The family of a woman shot and killed along San Francisco’s waterfront last July has filed a federal wrongful lawsuit alleging Kathryn Steinle died because of negligence by San Francisco, its former sheriff and two federal agencies.
Steinle was killed July 1, 2015, when a gun was fired on Pier 14 allegedly by Juan Francisco Lopez-Sanchez, a Mexican citizen and convicted felon who has since been charged with murder.
The case has caused much acrimony over San Francisco’s sanctuary law, which prevents most local law enforcement communication with immigration officials. The City this week upheld the law, along with new parameters allowing the sheriff to communicate with U.S. Immigration and Customs Enforcement if the person had a serious felony in the past five years or has been convicted of three specific felonies.
The law’s original purpose was meant to encourage undocumented immigrants — many of whom feared police would turn them over to immigration officials — to cooperate with law enforcement by promising not to communicate on most matters with ICE.
The lawsuit, filed Friday in U.S. District Court, Northern District of California, alleges a number of government entities and officials are at fault for the “tragic” death of Steinle. It claims that her death was the result of a domino effect of missteps, including the questionable release Lopez-Sanchez from custody, the failure of ICE to detain him after his release and the theft of an unsecured federal agent’s gun used to kill Steinle.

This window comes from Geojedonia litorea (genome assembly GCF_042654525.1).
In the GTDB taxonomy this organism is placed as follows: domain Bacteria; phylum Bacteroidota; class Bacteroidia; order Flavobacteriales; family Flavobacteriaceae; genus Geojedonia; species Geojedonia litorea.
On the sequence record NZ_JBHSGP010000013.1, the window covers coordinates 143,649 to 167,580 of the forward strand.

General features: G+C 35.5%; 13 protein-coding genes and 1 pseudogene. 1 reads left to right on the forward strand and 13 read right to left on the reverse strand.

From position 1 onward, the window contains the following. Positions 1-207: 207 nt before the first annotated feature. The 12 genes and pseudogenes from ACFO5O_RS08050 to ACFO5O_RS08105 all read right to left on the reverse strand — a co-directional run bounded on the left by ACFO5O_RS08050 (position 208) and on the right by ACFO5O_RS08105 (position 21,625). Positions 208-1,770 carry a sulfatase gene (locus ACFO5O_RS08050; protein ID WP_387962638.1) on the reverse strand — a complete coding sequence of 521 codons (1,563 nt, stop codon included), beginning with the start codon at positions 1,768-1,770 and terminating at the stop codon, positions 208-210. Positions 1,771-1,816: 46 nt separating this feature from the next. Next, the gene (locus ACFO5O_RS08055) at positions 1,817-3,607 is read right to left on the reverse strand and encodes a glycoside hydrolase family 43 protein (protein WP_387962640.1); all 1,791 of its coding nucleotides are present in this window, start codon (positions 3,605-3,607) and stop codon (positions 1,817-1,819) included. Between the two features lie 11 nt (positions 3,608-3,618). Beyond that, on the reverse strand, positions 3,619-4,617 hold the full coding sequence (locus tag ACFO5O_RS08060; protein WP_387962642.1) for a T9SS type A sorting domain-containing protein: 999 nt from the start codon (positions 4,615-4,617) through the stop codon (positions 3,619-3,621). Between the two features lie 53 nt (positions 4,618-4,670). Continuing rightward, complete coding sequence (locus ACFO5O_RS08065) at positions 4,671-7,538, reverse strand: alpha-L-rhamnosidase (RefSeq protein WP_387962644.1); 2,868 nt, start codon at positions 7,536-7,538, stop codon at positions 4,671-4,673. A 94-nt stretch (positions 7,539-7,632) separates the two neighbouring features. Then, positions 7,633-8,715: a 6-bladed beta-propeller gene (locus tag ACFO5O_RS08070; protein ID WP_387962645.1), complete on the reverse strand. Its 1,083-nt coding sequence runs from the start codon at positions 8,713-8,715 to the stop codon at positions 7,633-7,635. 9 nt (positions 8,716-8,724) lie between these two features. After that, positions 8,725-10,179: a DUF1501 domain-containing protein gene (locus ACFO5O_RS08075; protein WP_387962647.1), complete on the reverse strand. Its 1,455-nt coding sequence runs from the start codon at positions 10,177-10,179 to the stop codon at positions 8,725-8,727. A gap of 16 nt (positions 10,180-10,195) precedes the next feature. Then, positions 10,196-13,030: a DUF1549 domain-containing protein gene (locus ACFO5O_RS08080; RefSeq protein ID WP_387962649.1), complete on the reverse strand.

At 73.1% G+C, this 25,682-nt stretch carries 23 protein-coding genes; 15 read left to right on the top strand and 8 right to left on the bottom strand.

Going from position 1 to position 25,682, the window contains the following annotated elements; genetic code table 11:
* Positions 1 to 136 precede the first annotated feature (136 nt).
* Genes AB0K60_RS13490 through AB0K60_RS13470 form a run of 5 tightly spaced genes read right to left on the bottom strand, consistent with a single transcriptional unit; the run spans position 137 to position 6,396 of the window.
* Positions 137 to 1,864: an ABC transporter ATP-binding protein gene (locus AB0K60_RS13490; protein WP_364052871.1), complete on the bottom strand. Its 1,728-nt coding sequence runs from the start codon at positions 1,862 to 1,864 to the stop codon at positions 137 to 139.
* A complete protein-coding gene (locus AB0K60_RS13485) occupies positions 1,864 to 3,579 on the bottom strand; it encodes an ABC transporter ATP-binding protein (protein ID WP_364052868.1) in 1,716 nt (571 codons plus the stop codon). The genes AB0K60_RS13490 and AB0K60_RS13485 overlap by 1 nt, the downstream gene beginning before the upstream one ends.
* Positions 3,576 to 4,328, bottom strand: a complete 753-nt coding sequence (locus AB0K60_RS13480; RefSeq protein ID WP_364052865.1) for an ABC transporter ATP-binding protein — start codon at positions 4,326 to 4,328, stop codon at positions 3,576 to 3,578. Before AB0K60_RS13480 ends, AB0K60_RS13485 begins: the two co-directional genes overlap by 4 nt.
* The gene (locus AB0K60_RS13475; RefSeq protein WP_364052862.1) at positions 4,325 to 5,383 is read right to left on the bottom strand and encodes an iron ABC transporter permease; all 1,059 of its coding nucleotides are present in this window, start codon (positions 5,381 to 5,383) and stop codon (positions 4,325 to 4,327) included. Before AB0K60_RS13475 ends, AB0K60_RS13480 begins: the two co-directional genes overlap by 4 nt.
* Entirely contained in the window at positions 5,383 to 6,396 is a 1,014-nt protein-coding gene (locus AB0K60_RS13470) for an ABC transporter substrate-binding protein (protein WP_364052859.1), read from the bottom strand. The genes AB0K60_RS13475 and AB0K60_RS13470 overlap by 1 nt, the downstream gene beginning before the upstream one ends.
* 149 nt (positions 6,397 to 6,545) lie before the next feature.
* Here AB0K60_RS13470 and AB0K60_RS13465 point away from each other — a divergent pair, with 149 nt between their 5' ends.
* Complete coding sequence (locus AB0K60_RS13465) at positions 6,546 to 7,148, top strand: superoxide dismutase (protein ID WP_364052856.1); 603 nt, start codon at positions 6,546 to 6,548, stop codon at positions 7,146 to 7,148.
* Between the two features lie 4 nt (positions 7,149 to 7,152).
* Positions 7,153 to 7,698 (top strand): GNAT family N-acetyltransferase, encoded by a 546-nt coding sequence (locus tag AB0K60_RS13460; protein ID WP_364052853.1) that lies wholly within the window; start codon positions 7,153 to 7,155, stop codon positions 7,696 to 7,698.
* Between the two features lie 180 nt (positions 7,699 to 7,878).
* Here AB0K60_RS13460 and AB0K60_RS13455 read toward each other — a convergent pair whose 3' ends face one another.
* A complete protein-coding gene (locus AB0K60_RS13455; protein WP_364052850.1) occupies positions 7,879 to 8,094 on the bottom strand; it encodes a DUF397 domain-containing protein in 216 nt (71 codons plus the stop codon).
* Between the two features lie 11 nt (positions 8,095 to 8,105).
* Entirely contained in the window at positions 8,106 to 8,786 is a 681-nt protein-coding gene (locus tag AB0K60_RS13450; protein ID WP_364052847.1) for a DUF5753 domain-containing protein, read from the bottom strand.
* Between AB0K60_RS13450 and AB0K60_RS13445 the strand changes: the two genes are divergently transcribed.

“Kate’s death was both foreseeable and preventable had the law enforcement agencies, officials and or officers involved simply followed the laws, regulations and or procedures which they swore to uphold,” reads the filing.
The gun that killed Steinle was stolen out of the car of a Bureau of Land Management agent, so the family’s suit claims in part the death is due to the negligence of that official to secure his weapon.
The suit also claims that former Sheriff Ross Mirkarimi’s department memo barring communication with federal agencies regarding undocumented inmates played a part in Steinle’s death because it prevented federal immigration authorities from taking Lopez-Sanchez into custody. .
It also lays blame with ICE for allegedly failing to take Lopez-Sanchez into custody since the agency knew his whereabouts, despite Mirkarimi’s’ stance on communication.
Lopez-Sanchez was remanded to County Jail last year after serving time in Victorville federal prison for immigration violations. The minor drug possession charges, which originally caused the old bench warrant to be issued, were promptly dropped and Lopez-Sanchez was released March 26 since no outstanding warrants existed.
Meanwhile, ICE had asked The City to inform them when Lopez-Sanchez was released, but that request was denied because under San Francisco law such notifications only occur when the inmate has a violent conviction, which he did not.
The City does not comment on on-going lawsuits.